The federal government is expected to rule any day now on whether Google’s acquisition of AdMob should be approved.
The concern is that the two companies will create a monopoly in the space before it even gets off the ground. We’ve made the case before on why the FTC should approve the deal, but one point that has gotten lost in the shuffle is that despite AdMob’s size, it is not the only mobile ad network with revenues, market share or a top-notch client list.
In fact, that’s far from the truth. To demonstrate, I was able to drum up a couple of lists, outlining revenues for the top U.S. mobile ad networks and market share by clicks. While AdMob and Google (NSDQ: GOOG) together would easily top both charts, there’s several players that could still become market-leading forces despite their relative obscurity.
The first chart estimates U.S. mobile advertising revenues in 2009, according to IDC Analyst Karsten Weide. As you can see, if Google and AdMob’s revenues were added together, it would be the largest ad network with $59 million in revenues and a 21 percent market share. But if the acquisition is rejected, Millennial Media is the largest with $35 million in revenues and a market share of 12 percent. (Note: Millennial Media’s strength is in the U.S., whereas AdMob has a large international presence, as well).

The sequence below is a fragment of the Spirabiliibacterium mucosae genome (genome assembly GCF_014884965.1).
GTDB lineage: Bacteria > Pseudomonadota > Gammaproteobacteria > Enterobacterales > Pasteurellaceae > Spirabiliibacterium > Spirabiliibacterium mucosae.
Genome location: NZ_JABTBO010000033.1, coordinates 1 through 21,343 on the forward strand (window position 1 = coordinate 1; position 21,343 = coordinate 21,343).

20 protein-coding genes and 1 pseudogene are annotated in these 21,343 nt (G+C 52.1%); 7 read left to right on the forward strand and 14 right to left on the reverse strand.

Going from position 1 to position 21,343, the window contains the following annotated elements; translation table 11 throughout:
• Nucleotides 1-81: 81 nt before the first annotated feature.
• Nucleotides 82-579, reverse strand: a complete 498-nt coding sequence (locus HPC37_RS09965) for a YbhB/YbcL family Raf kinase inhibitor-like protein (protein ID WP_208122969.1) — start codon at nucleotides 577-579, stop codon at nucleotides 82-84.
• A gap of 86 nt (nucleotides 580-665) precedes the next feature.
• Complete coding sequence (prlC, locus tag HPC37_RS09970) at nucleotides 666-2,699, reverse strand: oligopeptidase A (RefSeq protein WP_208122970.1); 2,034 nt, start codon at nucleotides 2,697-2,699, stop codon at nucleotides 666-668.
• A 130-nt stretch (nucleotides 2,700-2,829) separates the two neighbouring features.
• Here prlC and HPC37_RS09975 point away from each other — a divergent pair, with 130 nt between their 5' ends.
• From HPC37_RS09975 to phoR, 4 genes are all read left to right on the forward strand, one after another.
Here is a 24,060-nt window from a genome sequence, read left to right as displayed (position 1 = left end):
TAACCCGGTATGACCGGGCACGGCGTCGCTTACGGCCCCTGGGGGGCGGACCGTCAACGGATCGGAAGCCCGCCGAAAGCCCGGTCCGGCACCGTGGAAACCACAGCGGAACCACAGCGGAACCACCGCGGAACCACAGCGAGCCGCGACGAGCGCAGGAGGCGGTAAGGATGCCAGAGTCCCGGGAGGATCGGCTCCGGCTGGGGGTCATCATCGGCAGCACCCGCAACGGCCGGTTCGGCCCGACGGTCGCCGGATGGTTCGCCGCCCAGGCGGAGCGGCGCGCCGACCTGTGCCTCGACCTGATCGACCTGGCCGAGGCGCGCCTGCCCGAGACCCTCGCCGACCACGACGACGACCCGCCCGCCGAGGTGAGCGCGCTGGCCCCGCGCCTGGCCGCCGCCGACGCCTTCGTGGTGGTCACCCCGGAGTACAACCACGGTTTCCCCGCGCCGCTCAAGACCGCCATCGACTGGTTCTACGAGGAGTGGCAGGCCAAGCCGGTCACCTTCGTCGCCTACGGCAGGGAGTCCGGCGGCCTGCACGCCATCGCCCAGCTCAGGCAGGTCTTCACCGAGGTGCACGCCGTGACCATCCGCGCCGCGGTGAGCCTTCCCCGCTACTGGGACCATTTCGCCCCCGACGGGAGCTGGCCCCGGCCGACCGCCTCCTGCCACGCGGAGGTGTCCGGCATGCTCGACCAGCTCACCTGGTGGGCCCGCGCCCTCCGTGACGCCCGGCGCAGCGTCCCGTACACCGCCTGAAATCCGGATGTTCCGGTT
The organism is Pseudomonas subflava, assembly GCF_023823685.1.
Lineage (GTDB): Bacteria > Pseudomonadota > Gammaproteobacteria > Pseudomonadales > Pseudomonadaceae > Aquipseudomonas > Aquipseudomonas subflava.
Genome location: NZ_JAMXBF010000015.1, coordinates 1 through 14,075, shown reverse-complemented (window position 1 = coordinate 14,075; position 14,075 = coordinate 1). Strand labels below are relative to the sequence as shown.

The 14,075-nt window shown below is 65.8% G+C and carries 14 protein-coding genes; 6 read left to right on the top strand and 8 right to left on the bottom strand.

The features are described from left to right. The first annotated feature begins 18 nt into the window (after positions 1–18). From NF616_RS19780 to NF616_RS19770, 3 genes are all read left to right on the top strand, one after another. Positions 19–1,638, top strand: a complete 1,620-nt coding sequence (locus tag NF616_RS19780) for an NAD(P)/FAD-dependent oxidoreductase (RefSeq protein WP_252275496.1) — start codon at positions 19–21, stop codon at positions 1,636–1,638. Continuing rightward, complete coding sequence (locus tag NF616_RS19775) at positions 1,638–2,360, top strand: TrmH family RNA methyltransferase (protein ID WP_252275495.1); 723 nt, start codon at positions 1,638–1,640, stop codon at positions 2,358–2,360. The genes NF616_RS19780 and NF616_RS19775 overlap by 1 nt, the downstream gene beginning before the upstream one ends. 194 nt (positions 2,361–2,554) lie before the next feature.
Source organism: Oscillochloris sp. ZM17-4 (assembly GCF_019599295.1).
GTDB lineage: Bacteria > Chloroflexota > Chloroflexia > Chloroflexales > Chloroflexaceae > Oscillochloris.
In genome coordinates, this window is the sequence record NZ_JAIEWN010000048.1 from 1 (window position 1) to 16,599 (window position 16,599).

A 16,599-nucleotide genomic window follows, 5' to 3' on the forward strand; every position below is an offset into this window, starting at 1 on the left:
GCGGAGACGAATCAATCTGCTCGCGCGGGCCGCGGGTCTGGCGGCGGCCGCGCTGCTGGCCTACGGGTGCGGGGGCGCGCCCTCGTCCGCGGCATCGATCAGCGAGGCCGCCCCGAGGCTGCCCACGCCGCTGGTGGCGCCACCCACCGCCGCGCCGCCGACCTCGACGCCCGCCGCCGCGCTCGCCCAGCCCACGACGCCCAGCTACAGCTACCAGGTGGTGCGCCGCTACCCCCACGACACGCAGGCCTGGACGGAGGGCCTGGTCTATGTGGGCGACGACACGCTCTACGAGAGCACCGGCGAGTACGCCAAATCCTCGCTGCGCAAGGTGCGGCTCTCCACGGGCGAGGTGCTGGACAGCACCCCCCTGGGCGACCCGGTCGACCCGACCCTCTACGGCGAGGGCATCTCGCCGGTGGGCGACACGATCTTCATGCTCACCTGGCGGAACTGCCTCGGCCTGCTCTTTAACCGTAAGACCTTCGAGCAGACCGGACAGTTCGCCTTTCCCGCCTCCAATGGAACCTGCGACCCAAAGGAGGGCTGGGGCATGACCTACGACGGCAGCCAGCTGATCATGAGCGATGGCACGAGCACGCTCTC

In the second chart, mobile research firm Ground Truth abstracted data from its sources to find out the leading ad networks based on the number of clicks an ad receives. The data was taken from a recent week in April and from a sample set of three million users. Whereas the first chart ranked revenues, this chart better shows the ad network’s reach. AdMob is listed as having a jaw-dropping 62 percent market share. Quattro Wireless, which was purchased by Apple (NSDQ: AAPL), has an 11.4 percent market share, and Millennial Media is in third with a 9.5 percent market share.
The one thing that really sticks out on both of these lists is the number of ad networks in general — in fact, start-ups have been able to compete successfully along side internet power-houses, like Google, Microsoft (NSDQ: MSFT) and Yahoo (NSDQ: YHOO) for some time. If Google does indeed gobble up AdMob, there seems to be plenty of more players for future acquisitions by others or even for a roll-up by investors with deep pockets.